Florida builders got a bit of good news this week. A new study reports that British and Irish citizens now own nearly 4 million properties overseas -- worth nearly $90 million -- and the market is forecast to grow at an annual rate of more than 13 percent between now and 2012.
The study, the largest of its kind ever done in Britain and Ireland, was performed between June and September by business research firm Datamonitor on behalf of Overseas Property Professional magazine; the results were announced on Tuesday in London at OPPLive, a trade conference for professionals in the sale and marketing of overseas properties.
Spain, France, and the U.S. continue to be the three most popular destinations for British and Irish buyers, with Florida being their overwhelming favorite location in America.
"Spain was the first cheap overseas holiday destination that opened up to British consumers in the 1960s; Florida holds a similar position in the hearts of British travelers," says Neil Hendry, director of consulting for Datamonitor. "You can get three or four-bedroom apartments in Florida for $250,000. That's pretty phenomenal. It's a fairly attractive proposition."
Other popular locations for British and Irish buyers include Cyprus, Greece, Canada, and Australia. Younger, more adventurous buyers also are snapping up properties in Bulgaria, Croatia, Egypt, and India.
The study was based on surveys with more than 4,000 British consumers who had purchased property, were in the process of buying, or had gone through the process and opted not to purchase. They also interviewed 900 estate agents and property developers.
That information was used to create a market-sizing model for the next five years, to analyze the top 30 destinations, and to identify the kind of activities agents were performing, such as listing properties and arranging financing.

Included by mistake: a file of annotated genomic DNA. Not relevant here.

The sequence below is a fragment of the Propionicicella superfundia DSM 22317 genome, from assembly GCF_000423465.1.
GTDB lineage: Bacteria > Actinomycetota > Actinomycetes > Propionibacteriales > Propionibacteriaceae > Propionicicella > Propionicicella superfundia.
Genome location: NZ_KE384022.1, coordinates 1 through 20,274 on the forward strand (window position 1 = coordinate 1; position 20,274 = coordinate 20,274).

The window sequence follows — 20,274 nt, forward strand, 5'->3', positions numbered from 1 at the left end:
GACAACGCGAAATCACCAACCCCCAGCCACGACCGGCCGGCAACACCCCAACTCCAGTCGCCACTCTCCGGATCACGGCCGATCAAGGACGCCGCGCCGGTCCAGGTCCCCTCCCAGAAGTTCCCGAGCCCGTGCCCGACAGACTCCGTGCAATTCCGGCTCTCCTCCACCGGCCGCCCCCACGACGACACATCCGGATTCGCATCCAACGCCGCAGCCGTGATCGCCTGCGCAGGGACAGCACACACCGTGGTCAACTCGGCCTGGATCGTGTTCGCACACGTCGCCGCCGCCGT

For buyers who started the purchase process and opted not to go forward, the decision was based on one of five reasons, Hendry says: lack of funds to complete the transaction, difficulty finding employment if they were looking to move overseas permanently, fear of making the wrong choice, fear of missing their families by moving overseas, and lack of trust in health care.
Buying for lifestyle
Some other welcome news for builders about U.K. buyers -- they're buying houses for pleasure and they're likely to pay cash. More than 70 percent of the survey respondents said they bought a property to improve their lifestyle, as opposed to looking for a big return on investment.
"The payback for the person is the time they get to spend there, experiencing a new life," Hendry says. "It transcends the monetary value. It's a decision driven by the heart rather than the head."
One of the key reasons Datamonitor is bullish on the market continuing to grow, Hendry says, is that more than 70 percent of the respondents said they paid cash for their overseas homes, rather than taking out a second mortgage or a home equity line. That's especially helpful given the tight credit market in the U.S.
Learn more about markets featured in this article: Orlando, FL.